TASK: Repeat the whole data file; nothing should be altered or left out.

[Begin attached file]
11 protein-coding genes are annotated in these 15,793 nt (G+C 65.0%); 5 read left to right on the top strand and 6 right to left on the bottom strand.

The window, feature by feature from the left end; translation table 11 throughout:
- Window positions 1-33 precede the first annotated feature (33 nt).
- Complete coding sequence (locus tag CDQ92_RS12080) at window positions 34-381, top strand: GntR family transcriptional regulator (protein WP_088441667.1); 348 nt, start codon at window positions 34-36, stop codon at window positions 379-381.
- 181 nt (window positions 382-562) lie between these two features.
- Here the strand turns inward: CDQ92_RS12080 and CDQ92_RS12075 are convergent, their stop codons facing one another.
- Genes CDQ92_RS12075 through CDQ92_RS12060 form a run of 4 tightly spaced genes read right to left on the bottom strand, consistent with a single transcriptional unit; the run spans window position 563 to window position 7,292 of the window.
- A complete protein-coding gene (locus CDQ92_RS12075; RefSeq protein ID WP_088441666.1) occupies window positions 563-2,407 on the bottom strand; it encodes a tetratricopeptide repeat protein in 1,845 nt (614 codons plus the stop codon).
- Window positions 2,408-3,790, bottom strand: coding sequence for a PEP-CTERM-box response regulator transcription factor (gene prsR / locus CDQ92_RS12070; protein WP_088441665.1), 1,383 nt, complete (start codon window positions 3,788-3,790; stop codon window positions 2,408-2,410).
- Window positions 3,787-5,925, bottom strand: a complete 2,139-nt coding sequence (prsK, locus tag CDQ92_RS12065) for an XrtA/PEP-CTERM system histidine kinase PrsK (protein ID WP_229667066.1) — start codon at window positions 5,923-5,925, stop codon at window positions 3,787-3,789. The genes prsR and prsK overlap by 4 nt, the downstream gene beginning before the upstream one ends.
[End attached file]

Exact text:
11 protein-coding genes are annotated in these 15,793 nt (G+C 65.0%); 5 read left to right on the top strand and 6 right to left on the bottom strand.

The window, feature by feature from the left end; translation table 11 throughout:
- Window positions 1-33 precede the first annotated feature (33 nt).
- Complete coding sequence (locus tag CDQ92_RS12080) at window positions 34-381, top strand: GntR family transcriptional regulator (protein WP_088441667.1); 348 nt, start codon at window positions 34-36, stop codon at window positions 379-381.
- 181 nt (window positions 382-562) lie between these two features.
- Here the strand turns inward: CDQ92_RS12080 and CDQ92_RS12075 are convergent, their stop codons facing one another.
- Genes CDQ92_RS12075 through CDQ92_RS12060 form a run of 4 tightly spaced genes read right to left on the bottom strand, consistent with a single transcriptional unit; the run spans window position 563 to window position 7,292 of the window.
- A complete protein-coding gene (locus CDQ92_RS12075; RefSeq protein ID WP_088441666.1) occupies window positions 563-2,407 on the bottom strand; it encodes a tetratricopeptide repeat protein in 1,845 nt (614 codons plus the stop codon).
- Window positions 2,408-3,790, bottom strand: coding sequence for a PEP-CTERM-box response regulator transcription factor (gene prsR / locus CDQ92_RS12070; protein WP_088441665.1), 1,383 nt, complete (start codon window positions 3,788-3,790; stop codon window positions 2,408-2,410).
- Window positions 3,787-5,925, bottom strand: a complete 2,139-nt coding sequence (prsK, locus tag CDQ92_RS12065) for an XrtA/PEP-CTERM system histidine kinase PrsK (protein ID WP_229667066.1) — start codon at window positions 5,923-5,925, stop codon at window positions 3,787-3,789. The genes prsR and prsK overlap by 4 nt, the downstream gene beginning before the upstream one ends.